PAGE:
Wassail : A Toast to the old apple tree
A new version of an old tradition began in The Ravenscraig Walled Garden last year, toasting the apple orchards with – toast! It turns out the tradition of wassailing or offering good health to your apple trees is probably where toasting came from.
It all sounds a bit bonkers but it’s an old English tradition aimed at obtaining a good apple crop and thus a good haul of cider. Pieces of toast are tied to the branches of the biggest tree and cider is thrown at the roots while people stand around singing such ditties as:
Where’s to thee, old apple tree,
That blooms well, bears well.
Hats full, caps full,
Three bushel bags full,
An’ all under one tree.
Then the gathered crowd bangs drums, crashes pans and possibly even fires shotguns to reawaken the trees and scare away any bad spirits.
The tradition, still held in some of the cider making orchards of South West England is making a come back in other parts of Britain probably because of the resurgence of cider drinking. The word wassail comes from the Anglo Saxon ‘waes haeil’ meaning ‘to be healthy’.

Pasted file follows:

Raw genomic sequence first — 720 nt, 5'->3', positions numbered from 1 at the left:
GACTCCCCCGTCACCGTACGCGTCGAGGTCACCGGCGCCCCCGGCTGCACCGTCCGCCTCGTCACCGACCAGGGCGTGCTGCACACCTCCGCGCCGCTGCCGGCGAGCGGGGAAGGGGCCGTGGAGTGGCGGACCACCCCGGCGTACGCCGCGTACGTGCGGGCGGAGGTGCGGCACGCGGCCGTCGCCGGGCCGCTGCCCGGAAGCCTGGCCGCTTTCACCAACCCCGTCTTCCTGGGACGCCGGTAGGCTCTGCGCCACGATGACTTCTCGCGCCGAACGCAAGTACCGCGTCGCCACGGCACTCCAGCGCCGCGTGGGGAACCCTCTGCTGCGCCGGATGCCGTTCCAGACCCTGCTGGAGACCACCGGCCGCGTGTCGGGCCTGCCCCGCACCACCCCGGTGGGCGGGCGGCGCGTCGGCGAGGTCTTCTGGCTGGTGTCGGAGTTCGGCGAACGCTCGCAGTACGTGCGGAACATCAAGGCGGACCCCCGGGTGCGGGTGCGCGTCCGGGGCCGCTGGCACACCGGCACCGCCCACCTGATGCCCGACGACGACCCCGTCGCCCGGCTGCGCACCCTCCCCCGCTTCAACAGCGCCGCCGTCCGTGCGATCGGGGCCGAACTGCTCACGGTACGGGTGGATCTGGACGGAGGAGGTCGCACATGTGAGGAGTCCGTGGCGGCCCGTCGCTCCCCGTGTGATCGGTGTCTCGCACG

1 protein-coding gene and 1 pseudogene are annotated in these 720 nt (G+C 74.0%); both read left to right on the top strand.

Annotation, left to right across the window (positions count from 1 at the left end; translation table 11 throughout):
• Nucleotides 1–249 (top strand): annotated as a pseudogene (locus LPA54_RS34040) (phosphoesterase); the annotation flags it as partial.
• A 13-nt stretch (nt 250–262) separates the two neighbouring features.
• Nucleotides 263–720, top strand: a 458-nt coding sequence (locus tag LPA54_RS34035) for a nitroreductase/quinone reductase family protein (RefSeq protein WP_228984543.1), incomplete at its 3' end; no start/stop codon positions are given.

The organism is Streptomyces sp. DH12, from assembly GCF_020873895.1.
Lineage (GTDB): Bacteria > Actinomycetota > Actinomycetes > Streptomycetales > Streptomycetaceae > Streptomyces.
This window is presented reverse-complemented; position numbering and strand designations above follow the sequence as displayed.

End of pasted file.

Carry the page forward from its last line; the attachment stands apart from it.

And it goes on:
Traditionally the local men folk would gather in the orchard after dark on the Old Twelfth Night, (January 17th) drink mulled cider and make merry until they are left with one last mug of cider. They offer the last mug, traditionally drunk from a large Wassail cup for sharing, to the roots of the tree and hang toast (yes, cooked bread) dipped in cider in the branches of the tree. If the offering pleased The Apple Man, the guardian of the orchard, he would reward them with a good yield of apples or as some folklore says perhaps even the location of buried treasure!
Last year Greener Kirkcaldy held their first Apple Wassail. It was more of a family affair held in the afternoon with mulled apple juice and it was such a hit they are holding another this year. This year’s event will be held again in the Ravenscraig Walled Garden on Saturday January 23rd 1.30-3pm. So if the January chill is getting to you why not come along and wassail your worries away at our community garden and drink, sing and make merry.|